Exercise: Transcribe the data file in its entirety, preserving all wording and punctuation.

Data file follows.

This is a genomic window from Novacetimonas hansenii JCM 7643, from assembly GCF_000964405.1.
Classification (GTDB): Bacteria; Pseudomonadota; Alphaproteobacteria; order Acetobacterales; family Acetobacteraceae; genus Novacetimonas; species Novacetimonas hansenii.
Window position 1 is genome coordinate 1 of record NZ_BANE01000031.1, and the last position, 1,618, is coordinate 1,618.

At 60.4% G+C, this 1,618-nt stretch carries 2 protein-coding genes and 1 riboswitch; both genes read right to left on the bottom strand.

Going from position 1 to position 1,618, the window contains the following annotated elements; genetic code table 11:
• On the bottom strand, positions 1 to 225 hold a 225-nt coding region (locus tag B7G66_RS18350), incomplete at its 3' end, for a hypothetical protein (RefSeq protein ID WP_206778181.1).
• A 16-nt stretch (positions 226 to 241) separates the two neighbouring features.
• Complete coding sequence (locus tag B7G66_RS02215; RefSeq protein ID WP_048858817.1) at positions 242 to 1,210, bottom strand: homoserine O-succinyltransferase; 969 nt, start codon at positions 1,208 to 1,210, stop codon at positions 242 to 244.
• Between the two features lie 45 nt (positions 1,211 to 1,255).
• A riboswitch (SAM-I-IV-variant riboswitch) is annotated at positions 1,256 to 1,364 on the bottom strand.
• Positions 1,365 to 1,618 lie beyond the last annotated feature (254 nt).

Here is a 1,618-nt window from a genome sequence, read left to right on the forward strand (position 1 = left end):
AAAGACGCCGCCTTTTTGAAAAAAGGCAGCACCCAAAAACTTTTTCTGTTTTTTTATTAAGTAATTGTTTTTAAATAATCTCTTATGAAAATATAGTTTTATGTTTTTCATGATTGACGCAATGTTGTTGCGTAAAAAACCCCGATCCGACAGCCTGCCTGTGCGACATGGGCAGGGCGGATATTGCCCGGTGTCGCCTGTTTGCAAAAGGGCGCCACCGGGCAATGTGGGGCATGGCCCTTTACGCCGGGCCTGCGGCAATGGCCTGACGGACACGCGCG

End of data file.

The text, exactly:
This is a genomic window from Novacetimonas hansenii JCM 7643, from assembly GCF_000964405.1.
Classification (GTDB): Bacteria; Pseudomonadota; Alphaproteobacteria; order Acetobacterales; family Acetobacteraceae; genus Novacetimonas; species Novacetimonas hansenii.
Window position 1 is genome coordinate 1 of record NZ_BANE01000031.1, and the last position, 1,618, is coordinate 1,618.

At 60.4% G+C, this 1,618-nt stretch carries 2 protein-coding genes and 1 riboswitch; both genes read right to left on the bottom strand.

Going from position 1 to position 1,618, the window contains the following annotated elements; genetic code table 11:
• On the bottom strand, positions 1 to 225 hold a 225-nt coding region (locus tag B7G66_RS18350), incomplete at its 3' end, for a hypothetical protein (RefSeq protein ID WP_206778181.1).
• A 16-nt stretch (positions 226 to 241) separates the two neighbouring features.
• Complete coding sequence (locus tag B7G66_RS02215; RefSeq protein ID WP_048858817.1) at positions 242 to 1,210, bottom strand: homoserine O-succinyltransferase; 969 nt, start codon at positions 1,208 to 1,210, stop codon at positions 242 to 244.
• Between the two features lie 45 nt (positions 1,211 to 1,255).
• A riboswitch (SAM-I-IV-variant riboswitch) is annotated at positions 1,256 to 1,364 on the bottom strand.
• Positions 1,365 to 1,618 lie beyond the last annotated feature (254 nt).

Here is a 1,618-nt window from a genome sequence, read left to right on the forward strand (position 1 = left end):
AAAGACGCCGCCTTTTTGAAAAAAGGCAGCACCCAAAAACTTTTTCTGTTTTTTTATTAAGTAATTGTTTTTAAATAATCTCTTATGAAAATATAGTTTTATGTTTTTCATGATTGACGCAATGTTGTTGCGTAAAAAACCCCGATCCGACAGCCTGCCTGTGCGACATGGGCAGGGCGGATATTGCCCGGTGTCGCCTGTTTGCAAAAGGGCGCCACCGGGCAATGTGGGGCATGGCCCTTTACGCCGGGCCTGCGGCAATGGCCTGACGGACACGCGCG